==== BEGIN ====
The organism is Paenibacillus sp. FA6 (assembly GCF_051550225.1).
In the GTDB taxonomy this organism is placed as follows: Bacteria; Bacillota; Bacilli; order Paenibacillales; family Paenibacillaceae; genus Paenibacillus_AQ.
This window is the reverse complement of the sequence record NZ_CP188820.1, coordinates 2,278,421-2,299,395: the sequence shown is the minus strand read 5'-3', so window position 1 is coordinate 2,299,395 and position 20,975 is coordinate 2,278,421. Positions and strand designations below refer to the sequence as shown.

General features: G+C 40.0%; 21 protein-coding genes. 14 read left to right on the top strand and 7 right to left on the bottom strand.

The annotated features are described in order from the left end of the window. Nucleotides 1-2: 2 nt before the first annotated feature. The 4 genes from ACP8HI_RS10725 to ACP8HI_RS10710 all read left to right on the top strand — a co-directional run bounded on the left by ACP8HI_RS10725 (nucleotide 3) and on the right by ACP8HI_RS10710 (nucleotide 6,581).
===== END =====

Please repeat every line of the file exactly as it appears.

The organism is Paenibacillus sp. FA6 (assembly GCF_051550225.1).
In the GTDB taxonomy this organism is placed as follows: Bacteria; Bacillota; Bacilli; order Paenibacillales; family Paenibacillaceae; genus Paenibacillus_AQ.
This window is the reverse complement of the sequence record NZ_CP188820.1, coordinates 2,278,421-2,299,395: the sequence shown is the minus strand read 5'-3', so window position 1 is coordinate 2,299,395 and position 20,975 is coordinate 2,278,421. Positions and strand designations below refer to the sequence as shown.

General features: G+C 40.0%; 21 protein-coding genes. 14 read left to right on the top strand and 7 right to left on the bottom strand.

The annotated features are described in order from the left end of the window. Nucleotides 1-2: 2 nt before the first annotated feature. The 4 genes from ACP8HI_RS10725 to ACP8HI_RS10710 all read left to right on the top strand — a co-directional run bounded on the left by ACP8HI_RS10725 (nucleotide 3) and on the right by ACP8HI_RS10710 (nucleotide 6,581).